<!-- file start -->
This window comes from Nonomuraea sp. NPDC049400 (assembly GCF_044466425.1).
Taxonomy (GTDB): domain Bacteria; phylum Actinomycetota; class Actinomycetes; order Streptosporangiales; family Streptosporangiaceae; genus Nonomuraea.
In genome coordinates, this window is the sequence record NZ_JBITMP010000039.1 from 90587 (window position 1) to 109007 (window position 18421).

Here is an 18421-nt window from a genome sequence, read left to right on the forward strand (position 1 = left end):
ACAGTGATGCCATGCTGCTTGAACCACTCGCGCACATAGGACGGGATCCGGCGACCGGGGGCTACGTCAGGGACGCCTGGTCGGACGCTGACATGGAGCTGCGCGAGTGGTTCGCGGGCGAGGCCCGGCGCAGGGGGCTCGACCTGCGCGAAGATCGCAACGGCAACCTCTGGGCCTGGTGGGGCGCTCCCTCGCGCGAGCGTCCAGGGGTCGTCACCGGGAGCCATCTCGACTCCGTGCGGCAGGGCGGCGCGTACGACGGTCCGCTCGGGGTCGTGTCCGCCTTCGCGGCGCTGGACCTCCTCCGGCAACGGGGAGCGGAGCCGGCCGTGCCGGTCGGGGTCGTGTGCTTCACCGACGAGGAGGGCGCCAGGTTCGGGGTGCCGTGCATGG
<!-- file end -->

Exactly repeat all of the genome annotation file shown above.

This window comes from Nonomuraea sp. NPDC049400 (assembly GCF_044466425.1).
Taxonomy (GTDB): domain Bacteria; phylum Actinomycetota; class Actinomycetes; order Streptosporangiales; family Streptosporangiaceae; genus Nonomuraea.
In genome coordinates, this window is the sequence record NZ_JBITMP010000039.1 from 90587 (window position 1) to 109007 (window position 18421).

Here is an 18421-nt window from a genome sequence, read left to right on the forward strand (position 1 = left end):
ACAGTGATGCCATGCTGCTTGAACCACTCGCGCACATAGGACGGGATCCGGCGACCGGGGGCTACGTCAGGGACGCCTGGTCGGACGCTGACATGGAGCTGCGCGAGTGGTTCGCGGGCGAGGCCCGGCGCAGGGGGCTCGACCTGCGCGAAGATCGCAACGGCAACCTCTGGGCCTGGTGGGGCGCTCCCTCGCGCGAGCGTCCAGGGGTCGTCACCGGGAGCCATCTCGACTCCGTGCGGCAGGGCGGCGCGTACGACGGTCCGCTCGGGGTCGTGTCCGCCTTCGCGGCGCTGGACCTCCTCCGGCAACGGGGAGCGGAGCCGGCCGTGCCGGTCGGGGTCGTGTGCTTCACCGACGAGGAGGGCGCCAGGTTCGGGGTGCCGTGCATGG